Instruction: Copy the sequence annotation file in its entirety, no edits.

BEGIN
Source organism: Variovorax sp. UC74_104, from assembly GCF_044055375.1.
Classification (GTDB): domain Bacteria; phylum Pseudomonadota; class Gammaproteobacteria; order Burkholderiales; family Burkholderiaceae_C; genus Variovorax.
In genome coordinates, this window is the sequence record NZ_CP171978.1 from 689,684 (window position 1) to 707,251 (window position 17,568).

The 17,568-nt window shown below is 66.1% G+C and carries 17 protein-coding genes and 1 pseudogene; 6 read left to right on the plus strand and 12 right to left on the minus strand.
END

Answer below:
Source organism: Variovorax sp. UC74_104, from assembly GCF_044055375.1.
Classification (GTDB): domain Bacteria; phylum Pseudomonadota; class Gammaproteobacteria; order Burkholderiales; family Burkholderiaceae_C; genus Variovorax.
In genome coordinates, this window is the sequence record NZ_CP171978.1 from 689,684 (window position 1) to 707,251 (window position 17,568).

The 17,568-nt window shown below is 66.1% G+C and carries 17 protein-coding genes and 1 pseudogene; 6 read left to right on the plus strand and 12 right to left on the minus strand.